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A PNP-NPN output with common-base level shifting

Discussion in 'Electronic Basics' started by Lauri Alanko, Sep 3, 2013.

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  1. Lauri Alanko

    Lauri Alanko Guest

    Hello.

    Here is a circuit I came up with. It is meant to be a general-purpose
    digital output stage: it takes in an inverted digital control signal
    (typically low voltage and low current), and uses that to switch between
    sourcing from a higher voltage and sinking to ground.

    Out
    Q1 | Q2
    V+---v_/-------------+-----------\_^---Gnd
    |Q3 D1 R1 R2 D2 |
    \_^--\<|--\/\--+--\/\--\<|--+
    | |
    Vhi ~In

    Q1 and Q2 do the switching between sourcing and sinking. I'm not sure
    what the proper name for this configuration is. "Push-pull" seems to be
    when NPN is on high side and PNP on low side, and "totem pole" seems to
    refer to either that or to two NPNs on top of each other. But I haven't
    seen this PNP-NPN configuration very much.

    To me it seems it's much better to have PNP high and NPN low, since the
    voltage drop is then much lower. Is this PNP-NPN switch in common use? If
    so, what is it called? If not, what is the problem with it? The fact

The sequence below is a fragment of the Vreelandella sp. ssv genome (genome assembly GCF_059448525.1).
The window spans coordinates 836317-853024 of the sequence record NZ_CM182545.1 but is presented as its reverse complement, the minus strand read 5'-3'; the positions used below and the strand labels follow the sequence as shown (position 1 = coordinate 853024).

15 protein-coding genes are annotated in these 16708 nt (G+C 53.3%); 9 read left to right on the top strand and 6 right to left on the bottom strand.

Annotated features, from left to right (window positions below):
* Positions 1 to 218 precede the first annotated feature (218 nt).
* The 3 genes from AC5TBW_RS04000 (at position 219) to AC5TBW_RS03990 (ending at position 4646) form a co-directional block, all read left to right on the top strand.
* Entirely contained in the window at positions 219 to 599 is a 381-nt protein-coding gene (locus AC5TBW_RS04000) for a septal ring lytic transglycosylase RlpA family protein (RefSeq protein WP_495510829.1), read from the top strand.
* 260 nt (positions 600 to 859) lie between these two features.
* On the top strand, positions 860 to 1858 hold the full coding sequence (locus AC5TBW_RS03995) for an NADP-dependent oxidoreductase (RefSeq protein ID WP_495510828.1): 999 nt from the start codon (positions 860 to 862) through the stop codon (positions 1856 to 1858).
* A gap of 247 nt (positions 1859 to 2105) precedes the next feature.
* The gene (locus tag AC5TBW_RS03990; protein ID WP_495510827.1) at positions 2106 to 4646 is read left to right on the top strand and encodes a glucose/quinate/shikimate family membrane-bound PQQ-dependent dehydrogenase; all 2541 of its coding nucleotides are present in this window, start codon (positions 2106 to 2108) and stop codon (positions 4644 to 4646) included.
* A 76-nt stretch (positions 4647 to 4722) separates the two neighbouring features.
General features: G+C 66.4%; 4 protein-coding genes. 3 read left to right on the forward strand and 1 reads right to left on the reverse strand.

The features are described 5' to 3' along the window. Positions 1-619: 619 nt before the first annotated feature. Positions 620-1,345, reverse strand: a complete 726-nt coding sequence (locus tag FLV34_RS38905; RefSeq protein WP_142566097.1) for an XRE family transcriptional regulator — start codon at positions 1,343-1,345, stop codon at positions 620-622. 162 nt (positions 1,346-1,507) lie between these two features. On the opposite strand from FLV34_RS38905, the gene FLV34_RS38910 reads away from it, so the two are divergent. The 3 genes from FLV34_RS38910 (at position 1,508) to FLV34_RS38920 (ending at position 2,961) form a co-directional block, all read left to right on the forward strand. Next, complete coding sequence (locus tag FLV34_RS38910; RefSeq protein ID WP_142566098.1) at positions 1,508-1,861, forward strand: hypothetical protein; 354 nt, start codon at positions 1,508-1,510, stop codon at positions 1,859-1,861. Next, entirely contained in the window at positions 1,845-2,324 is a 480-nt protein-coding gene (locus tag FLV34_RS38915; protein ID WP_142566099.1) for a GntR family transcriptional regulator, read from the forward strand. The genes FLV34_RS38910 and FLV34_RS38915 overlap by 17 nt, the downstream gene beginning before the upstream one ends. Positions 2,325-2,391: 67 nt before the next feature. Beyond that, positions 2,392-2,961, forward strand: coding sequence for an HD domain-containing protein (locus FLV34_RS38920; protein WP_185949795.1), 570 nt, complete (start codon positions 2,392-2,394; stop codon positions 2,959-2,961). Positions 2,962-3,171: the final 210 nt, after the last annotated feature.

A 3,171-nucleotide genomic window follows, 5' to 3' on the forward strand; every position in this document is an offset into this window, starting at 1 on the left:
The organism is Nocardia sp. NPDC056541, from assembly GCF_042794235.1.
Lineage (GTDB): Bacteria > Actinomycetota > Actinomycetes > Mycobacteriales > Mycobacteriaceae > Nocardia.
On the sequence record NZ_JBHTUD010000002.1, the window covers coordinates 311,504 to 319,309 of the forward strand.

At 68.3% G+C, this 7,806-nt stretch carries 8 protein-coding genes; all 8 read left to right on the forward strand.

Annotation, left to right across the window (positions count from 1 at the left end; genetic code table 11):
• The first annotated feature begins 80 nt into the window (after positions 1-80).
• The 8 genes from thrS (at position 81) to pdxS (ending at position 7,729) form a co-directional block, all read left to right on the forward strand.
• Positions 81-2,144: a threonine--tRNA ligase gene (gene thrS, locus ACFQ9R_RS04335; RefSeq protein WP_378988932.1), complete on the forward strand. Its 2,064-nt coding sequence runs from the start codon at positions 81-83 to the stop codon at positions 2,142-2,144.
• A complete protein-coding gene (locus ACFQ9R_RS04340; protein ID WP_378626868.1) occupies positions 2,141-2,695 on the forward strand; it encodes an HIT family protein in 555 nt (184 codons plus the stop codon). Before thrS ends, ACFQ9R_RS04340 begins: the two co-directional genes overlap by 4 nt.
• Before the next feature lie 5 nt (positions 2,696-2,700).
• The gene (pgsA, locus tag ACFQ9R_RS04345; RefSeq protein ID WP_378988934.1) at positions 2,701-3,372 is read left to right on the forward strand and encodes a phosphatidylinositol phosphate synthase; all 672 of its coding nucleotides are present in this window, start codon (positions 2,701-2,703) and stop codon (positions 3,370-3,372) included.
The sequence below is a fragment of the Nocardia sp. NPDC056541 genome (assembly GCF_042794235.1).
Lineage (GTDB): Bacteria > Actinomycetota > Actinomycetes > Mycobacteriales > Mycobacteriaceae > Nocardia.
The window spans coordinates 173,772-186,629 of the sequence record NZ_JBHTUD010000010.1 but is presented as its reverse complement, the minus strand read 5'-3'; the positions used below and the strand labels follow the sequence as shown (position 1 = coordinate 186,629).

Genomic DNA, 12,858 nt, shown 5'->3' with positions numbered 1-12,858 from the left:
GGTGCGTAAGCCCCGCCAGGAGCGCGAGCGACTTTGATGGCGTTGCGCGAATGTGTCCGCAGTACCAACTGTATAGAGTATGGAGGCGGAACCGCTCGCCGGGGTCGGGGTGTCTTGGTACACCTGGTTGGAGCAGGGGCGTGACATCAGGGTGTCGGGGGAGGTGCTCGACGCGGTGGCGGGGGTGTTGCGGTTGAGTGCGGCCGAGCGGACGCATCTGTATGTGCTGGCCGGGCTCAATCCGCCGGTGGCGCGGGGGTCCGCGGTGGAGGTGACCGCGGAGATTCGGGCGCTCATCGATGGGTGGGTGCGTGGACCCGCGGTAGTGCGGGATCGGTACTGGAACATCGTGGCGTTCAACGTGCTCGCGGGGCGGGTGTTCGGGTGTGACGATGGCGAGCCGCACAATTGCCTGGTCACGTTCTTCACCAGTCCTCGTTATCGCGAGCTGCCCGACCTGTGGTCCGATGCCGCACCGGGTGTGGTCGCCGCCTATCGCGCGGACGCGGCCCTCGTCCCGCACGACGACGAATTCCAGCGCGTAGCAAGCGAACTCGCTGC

that the transistors get saturated?

    Q3 is an NPN in common-base configuration used to drive Q1 with a lower
    voltage. Vhi is the high level of the input signal, so when input is
    high, Q3 is at cutoff and so is Q1. When input is low, Q3 is active and
    drives Q1 to saturation.

    Do I need a pull-up resistor from the base of Q1 to V+? If so, why?
    Is there some danger in leaving the base of Q1 floating when Q3 is at
    cutoff?

    The zener diodes D1 and D2 are there to prevent strike-through when
    transitioning between high and low. They should drop about Vhi/2 to
    ensure that one transistor won't activate before the other one has gone
    into cutoff.

    To me this seems like the simplest way of, say, driving a mosfet with a
    microcontroller (using only cheap discrete parts). But I haven't seen
    this particular circuit anywhere. Is it okay or is there a problem I have
    overlooked?

    Thanks in advance.


    Lauri
     
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